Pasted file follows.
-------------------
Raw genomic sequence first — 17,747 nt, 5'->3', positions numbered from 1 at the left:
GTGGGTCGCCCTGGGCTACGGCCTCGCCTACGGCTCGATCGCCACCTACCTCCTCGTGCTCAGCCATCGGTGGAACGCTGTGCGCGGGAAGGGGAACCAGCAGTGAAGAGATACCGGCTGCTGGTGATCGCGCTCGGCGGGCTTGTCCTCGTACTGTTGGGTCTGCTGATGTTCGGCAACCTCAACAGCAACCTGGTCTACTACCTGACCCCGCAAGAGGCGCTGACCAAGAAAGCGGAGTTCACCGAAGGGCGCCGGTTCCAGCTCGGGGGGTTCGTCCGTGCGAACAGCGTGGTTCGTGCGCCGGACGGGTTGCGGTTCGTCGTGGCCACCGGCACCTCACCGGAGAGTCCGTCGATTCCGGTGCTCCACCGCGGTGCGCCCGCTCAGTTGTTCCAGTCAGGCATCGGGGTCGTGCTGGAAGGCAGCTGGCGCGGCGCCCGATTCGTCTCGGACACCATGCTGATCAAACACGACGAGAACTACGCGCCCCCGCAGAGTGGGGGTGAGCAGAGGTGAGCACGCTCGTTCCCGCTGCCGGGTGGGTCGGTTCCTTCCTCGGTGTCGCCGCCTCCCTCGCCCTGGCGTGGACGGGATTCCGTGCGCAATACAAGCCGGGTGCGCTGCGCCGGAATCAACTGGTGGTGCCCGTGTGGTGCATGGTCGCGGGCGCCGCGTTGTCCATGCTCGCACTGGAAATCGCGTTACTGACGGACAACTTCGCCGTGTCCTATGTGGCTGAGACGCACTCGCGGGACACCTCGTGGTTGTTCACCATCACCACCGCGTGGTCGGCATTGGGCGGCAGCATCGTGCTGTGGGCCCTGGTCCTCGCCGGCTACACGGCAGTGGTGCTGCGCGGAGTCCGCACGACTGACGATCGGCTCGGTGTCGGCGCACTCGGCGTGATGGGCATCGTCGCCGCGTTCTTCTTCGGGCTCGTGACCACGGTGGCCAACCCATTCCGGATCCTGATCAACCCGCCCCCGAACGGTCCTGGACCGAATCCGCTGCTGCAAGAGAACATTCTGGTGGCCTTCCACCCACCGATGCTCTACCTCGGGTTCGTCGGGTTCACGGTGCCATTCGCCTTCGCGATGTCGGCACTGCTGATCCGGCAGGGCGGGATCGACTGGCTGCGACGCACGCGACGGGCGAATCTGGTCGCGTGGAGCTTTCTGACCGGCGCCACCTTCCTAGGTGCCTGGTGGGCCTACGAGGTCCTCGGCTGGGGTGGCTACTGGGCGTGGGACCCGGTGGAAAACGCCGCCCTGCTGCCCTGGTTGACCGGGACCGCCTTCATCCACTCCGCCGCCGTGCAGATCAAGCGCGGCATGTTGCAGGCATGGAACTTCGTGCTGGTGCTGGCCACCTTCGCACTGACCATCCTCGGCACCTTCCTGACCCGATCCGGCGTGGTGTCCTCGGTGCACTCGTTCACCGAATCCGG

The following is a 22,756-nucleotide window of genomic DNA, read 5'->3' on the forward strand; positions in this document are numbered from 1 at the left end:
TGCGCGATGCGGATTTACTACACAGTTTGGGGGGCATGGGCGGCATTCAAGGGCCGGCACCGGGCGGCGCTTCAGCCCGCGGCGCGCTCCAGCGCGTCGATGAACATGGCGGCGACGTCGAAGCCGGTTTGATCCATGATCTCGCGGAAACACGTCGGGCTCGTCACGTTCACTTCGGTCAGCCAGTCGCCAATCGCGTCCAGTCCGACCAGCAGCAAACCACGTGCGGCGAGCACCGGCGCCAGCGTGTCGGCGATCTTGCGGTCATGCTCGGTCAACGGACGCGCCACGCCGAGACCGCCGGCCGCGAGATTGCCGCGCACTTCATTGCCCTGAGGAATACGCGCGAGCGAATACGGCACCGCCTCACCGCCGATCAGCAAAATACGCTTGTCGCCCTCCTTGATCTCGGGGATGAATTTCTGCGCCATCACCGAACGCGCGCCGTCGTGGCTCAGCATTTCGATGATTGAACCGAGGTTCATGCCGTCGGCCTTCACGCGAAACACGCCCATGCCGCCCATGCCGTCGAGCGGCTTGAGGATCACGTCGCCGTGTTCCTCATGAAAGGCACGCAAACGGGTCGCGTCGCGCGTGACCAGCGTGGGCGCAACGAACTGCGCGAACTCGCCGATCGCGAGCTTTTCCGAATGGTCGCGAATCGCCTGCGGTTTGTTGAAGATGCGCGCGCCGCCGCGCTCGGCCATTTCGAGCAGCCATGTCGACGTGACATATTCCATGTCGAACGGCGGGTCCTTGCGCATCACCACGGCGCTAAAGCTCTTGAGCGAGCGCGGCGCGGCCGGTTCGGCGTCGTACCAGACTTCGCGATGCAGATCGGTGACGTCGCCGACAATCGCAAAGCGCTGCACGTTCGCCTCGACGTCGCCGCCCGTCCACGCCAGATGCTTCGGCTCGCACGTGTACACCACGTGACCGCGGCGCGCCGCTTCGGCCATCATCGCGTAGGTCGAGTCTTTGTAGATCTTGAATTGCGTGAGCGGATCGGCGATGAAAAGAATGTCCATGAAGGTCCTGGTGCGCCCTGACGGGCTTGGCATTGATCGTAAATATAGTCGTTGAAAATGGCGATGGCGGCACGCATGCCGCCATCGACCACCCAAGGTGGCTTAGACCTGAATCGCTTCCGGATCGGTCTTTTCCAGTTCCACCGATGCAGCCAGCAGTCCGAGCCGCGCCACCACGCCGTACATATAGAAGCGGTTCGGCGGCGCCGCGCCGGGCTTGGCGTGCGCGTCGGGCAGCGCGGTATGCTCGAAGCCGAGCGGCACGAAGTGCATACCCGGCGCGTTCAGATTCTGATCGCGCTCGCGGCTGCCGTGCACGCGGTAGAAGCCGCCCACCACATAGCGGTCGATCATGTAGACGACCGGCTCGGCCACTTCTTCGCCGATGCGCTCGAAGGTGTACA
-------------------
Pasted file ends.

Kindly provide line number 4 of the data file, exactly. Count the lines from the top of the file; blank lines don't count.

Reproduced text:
TGCGCGATGCGGATTTACTACACAGTTTGGGGGGCATGGGCGGCATTCAAGGGCCGGCACCGGGCGGCGCTTCAGCCCGCGGCGCGCTCCAGCGCGTCGATGAACATGGCGGCGACGTCGAAGCCGGTTTGATCCATGATCTCGCGGAAACACGTCGGGCTCGTCACGTTCACTTCGGTCAGCCAGTCGCCAATCGCGTCCAGTCCGACCAGCAGCAAACCACGTGCGGCGAGCACCGGCGCCAGCGTGTCGGCGATCTTGCGGTCATGCTCGGTCAACGGACGCGCCACGCCGAGACCGCCGGCCGCGAGATTGCCGCGCACTTCATTGCCCTGAGGAATACGCGCGAGCGAATACGGCACCGCCTCACCGCCGATCAGCAAAATACGCTTGTCGCCCTCCTTGATCTCGGGGATGAATTTCTGCGCCATCACCGAACGCGCGCCGTCGTGGCTCAGCATTTCGATGATTGAACCGAGGTTCATGCCGTCGGCCTTCACGCGAAACACGCCCATGCCGCCCATGCCGTCGAGCGGCTTGAGGATCACGTCGCCGTGTTCCTCATGAAAGGCACGCAAACGGGTCGCGTCGCGCGTGACCAGCGTGGGCGCAACGAACTGCGCGAACTCGCCGATCGCGAGCTTTTCCGAATGGTCGCGAATCGCCTGCGGTTTGTTGAAGATGCGCGCGCCGCCGCGCTCGGCCATTTCGAGCAGCCATGTCGACGTGACATATTCCATGTCGAACGGCGGGTCCTTGCGCATCACCACGGCGCTAAAGCTCTTGAGCGAGCGCGGCGCGGCCGGTTCGGCGTCGTACCAGACTTCGCGATGCAGATCGGTGACGTCGCCGACAATCGCAAAGCGCTGCACGTTCGCCTCGACGTCGCCGCCCGTCCACGCCAGATGCTTCGGCTCGCACGTGTACACCACGTGACCGCGGCGCGCCGCTTCGGCCATCATCGCGTAGGTCGAGTCTTTGTAGATCTTGAATTGCGTGAGCGGATCGGCGATGAAAAGAATGTCCATGAAGGTCCTGGTGCGCCCTGACGGGCTTGGCATTGATCGTAAATATAGTCGTTGAAAATGGCGATGGCGGCACGCATGCCGCCATCGACCACCCAAGGTGGCTTAGACCTGAATCGCTTCCGGATCGGTCTTTTCCAGTTCCACCGATGCAGCCAGCAGTCCGAGCCGCGCCACCACGCCGTACATATAGAAGCGGTTCGGCGGCGCCGCGCCGGGCTTGGCGTGCGCGTCGGGCAGCGCGGTATGCTCGAAGCCGAGCGGCACGAAGTGCATACCCGGCGCGTTCAGATTCTGATCGCGCTCGCGGCTGCCGTGCACGCGGTAGAAGCCGCCCACCACATAGCGGTCGATCATGTAGACGACCGGCTCGGCCACTTCTTCGCCGATGCGCTCGAAGGTGTACA